If recent indications are anything to go by, Suarez seems to have come to terms with who he is expected to be in England. And Liverpool finally seem to have a flawed genius of their own – a number 7, a world-class flair player, an Eric Cantona. He isn’t as charismatic as Cantona by a long shot, but never since the Frenchman has such a talented footballer divided opinion in England.
If you drive down football’s memory lane, the greatest of footballers are remembered for their ill-advised actions but simultaneously hailed as ‘legends’ and not vilified for being a disgrace to football. They all exhibit common traits – unique style of football, love for the game, affection to controversy, hero to their own, villain to the rest, a rebellious attitude and a ruthless, competitive streak. Such players were eccentric, unorthodox and irrational. These are the players that draw attention towards them, but carry a team on their own. And Liverpool were in desperate need of one.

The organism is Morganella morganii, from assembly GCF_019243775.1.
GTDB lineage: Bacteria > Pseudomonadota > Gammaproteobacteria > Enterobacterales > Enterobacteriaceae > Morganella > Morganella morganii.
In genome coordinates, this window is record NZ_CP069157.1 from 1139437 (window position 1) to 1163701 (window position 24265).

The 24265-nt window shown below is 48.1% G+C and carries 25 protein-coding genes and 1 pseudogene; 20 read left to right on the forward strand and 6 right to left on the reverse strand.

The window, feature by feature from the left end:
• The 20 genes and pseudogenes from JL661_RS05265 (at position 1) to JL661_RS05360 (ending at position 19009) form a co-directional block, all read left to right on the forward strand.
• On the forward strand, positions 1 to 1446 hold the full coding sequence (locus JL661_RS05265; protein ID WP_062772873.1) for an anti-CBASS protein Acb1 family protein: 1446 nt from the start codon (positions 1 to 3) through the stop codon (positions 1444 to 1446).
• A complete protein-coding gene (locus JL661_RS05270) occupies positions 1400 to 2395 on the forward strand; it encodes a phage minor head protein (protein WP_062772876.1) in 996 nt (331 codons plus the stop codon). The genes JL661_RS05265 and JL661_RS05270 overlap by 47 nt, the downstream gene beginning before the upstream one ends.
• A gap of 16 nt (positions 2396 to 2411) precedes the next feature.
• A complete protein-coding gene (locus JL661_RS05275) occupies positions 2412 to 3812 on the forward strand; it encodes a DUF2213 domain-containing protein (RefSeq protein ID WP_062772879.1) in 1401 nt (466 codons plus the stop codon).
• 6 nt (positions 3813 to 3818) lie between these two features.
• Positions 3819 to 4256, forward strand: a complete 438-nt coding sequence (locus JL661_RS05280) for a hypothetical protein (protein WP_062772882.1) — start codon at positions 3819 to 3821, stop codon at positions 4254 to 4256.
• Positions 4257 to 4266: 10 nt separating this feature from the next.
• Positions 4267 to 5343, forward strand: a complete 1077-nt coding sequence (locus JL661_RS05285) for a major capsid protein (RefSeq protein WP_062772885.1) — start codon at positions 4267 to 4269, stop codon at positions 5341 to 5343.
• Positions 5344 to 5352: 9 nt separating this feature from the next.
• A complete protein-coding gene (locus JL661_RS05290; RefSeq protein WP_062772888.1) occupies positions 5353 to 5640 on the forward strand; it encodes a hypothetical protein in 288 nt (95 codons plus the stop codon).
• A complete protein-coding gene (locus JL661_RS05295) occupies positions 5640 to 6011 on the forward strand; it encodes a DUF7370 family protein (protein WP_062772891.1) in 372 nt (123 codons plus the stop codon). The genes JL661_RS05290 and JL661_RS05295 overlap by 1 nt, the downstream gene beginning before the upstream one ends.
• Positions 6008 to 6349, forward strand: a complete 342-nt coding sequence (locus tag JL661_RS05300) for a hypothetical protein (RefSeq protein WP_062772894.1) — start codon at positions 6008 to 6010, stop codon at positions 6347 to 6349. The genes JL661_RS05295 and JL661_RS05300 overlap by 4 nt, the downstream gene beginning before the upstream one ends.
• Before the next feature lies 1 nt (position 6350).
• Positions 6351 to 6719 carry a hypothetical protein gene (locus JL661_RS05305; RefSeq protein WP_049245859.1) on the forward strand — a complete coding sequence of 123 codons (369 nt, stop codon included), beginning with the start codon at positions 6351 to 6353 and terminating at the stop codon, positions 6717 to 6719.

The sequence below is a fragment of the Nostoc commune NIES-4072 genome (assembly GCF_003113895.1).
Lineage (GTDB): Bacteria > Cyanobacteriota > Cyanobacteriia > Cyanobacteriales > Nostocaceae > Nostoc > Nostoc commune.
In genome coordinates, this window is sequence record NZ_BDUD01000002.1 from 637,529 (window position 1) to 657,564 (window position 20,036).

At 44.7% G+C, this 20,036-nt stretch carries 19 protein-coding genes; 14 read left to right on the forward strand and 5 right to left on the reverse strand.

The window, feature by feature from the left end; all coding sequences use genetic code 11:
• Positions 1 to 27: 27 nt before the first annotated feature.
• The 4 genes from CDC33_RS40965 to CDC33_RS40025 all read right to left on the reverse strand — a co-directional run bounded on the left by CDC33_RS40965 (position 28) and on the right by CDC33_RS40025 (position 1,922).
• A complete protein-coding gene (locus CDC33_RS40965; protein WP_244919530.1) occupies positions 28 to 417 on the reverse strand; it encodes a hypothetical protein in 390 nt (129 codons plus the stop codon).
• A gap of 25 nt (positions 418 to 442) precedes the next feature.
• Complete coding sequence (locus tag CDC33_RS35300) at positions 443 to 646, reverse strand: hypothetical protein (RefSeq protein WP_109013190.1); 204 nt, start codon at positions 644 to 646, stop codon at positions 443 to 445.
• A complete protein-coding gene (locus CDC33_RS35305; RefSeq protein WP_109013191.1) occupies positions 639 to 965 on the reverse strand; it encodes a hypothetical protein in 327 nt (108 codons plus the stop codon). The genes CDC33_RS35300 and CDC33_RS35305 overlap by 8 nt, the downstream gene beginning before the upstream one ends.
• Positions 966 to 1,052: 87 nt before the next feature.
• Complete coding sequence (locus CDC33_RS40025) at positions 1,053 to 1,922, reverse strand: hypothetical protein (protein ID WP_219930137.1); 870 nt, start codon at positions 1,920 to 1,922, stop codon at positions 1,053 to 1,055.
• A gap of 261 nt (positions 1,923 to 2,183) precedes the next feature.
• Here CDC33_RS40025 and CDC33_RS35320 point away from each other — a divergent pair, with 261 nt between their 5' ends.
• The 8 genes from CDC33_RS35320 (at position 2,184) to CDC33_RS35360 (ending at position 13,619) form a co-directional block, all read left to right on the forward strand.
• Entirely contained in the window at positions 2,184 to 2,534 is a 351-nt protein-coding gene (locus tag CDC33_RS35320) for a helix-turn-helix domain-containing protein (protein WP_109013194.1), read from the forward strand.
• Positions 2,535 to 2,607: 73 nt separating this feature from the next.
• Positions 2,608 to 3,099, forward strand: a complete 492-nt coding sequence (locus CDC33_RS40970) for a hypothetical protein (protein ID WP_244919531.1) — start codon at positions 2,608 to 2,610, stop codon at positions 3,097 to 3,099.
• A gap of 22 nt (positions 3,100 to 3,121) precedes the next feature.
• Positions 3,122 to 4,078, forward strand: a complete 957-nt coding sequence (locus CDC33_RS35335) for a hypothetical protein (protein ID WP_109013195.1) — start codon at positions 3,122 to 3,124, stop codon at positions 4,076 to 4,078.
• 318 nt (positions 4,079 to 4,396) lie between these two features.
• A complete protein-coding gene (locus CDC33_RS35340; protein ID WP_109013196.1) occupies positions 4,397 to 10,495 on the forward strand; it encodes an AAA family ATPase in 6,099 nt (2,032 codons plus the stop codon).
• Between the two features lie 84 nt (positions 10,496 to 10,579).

Diego Maradona is hailed as the greatest of all time, even after scoring with the ‘Hand of God’ and failing a drugs test at USA’94. A statue of Zidane’s infamous head butt is erected in Paris in memory of the moment when his personal interests cost his nation the World Cup.
Didier Drogba, a colossus of a footballer, was on par with the worst of divers and play-actors but is still considered a jovial figure in the game. Serial diver Jurgen Klinsmann’s first goal celebration in England was a mock dive, before he went on to become the player of the year. Carlos Tevez completely ridiculed the sanctity of a football club and a football manager last season, but still starts for his club and is hailed by the supporters.